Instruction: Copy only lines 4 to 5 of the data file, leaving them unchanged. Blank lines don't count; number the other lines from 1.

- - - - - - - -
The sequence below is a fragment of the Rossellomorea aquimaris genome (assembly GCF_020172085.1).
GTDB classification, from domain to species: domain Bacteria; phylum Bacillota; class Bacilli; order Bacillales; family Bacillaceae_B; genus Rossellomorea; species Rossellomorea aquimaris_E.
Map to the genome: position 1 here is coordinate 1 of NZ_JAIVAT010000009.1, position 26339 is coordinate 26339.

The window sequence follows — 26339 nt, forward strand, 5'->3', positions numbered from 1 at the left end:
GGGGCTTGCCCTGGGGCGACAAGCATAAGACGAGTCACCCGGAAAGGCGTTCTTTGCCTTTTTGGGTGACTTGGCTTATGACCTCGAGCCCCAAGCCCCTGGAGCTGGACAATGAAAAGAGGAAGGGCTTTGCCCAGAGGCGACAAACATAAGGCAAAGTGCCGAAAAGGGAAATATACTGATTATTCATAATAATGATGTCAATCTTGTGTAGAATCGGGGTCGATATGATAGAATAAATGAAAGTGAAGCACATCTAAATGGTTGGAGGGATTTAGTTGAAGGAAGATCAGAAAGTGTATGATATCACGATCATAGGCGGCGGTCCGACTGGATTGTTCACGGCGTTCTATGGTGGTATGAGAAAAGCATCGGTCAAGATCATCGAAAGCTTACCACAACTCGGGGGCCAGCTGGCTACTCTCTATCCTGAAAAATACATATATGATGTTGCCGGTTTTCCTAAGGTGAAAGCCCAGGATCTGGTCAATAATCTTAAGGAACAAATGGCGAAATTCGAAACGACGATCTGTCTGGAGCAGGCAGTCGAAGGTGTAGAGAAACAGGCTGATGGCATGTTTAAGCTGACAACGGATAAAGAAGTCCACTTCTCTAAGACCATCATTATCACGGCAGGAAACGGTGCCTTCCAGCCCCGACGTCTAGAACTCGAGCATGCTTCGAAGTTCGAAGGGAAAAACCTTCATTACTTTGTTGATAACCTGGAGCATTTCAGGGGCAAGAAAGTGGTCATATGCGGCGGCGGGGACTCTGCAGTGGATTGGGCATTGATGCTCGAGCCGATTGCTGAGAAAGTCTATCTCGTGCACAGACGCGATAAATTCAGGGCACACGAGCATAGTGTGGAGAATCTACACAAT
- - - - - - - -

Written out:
The window sequence follows — 26339 nt, forward strand, 5'->3', positions numbered from 1 at the left end:
GGGGCTTGCCCTGGGGCGACAAGCATAAGACGAGTCACCCGGAAAGGCGTTCTTTGCCTTTTTGGGTGACTTGGCTTATGACCTCGAGCCCCAAGCCCCTGGAGCTGGACAATGAAAAGAGGAAGGGCTTTGCCCAGAGGCGACAAACATAAGGCAAAGTGCCGAAAAGGGAAATATACTGATTATTCATAATAATGATGTCAATCTTGTGTAGAATCGGGGTCGATATGATAGAATAAATGAAAGTGAAGCACATCTAAATGGTTGGAGGGATTTAGTTGAAGGAAGATCAGAAAGTGTATGATATCACGATCATAGGCGGCGGTCCGACTGGATTGTTCACGGCGTTCTATGGTGGTATGAGAAAAGCATCGGTCAAGATCATCGAAAGCTTACCACAACTCGGGGGCCAGCTGGCTACTCTCTATCCTGAAAAATACATATATGATGTTGCCGGTTTTCCTAAGGTGAAAGCCCAGGATCTGGTCAATAATCTTAAGGAACAAATGGCGAAATTCGAAACGACGATCTGTCTGGAGCAGGCAGTCGAAGGTGTAGAGAAACAGGCTGATGGCATGTTTAAGCTGACAACGGATAAAGAAGTCCACTTCTCTAAGACCATCATTATCACGGCAGGAAACGGTGCCTTCCAGCCCCGACGTCTAGAACTCGAGCATGCTTCGAAGTTCGAAGGGAAAAACCTTCATTACTTTGTTGATAACCTGGAGCATTTCAGGGGCAAGAAAGTGGTCATATGCGGCGGCGGGGACTCTGCAGTGGATTGGGCATTGATGCTCGAGCCGATTGCTGAGAAAGTCTATCTCGTGCACAGACGCGATAAATTCAGGGCACACGAGCATAGTGTGGAGAATCTACACAAT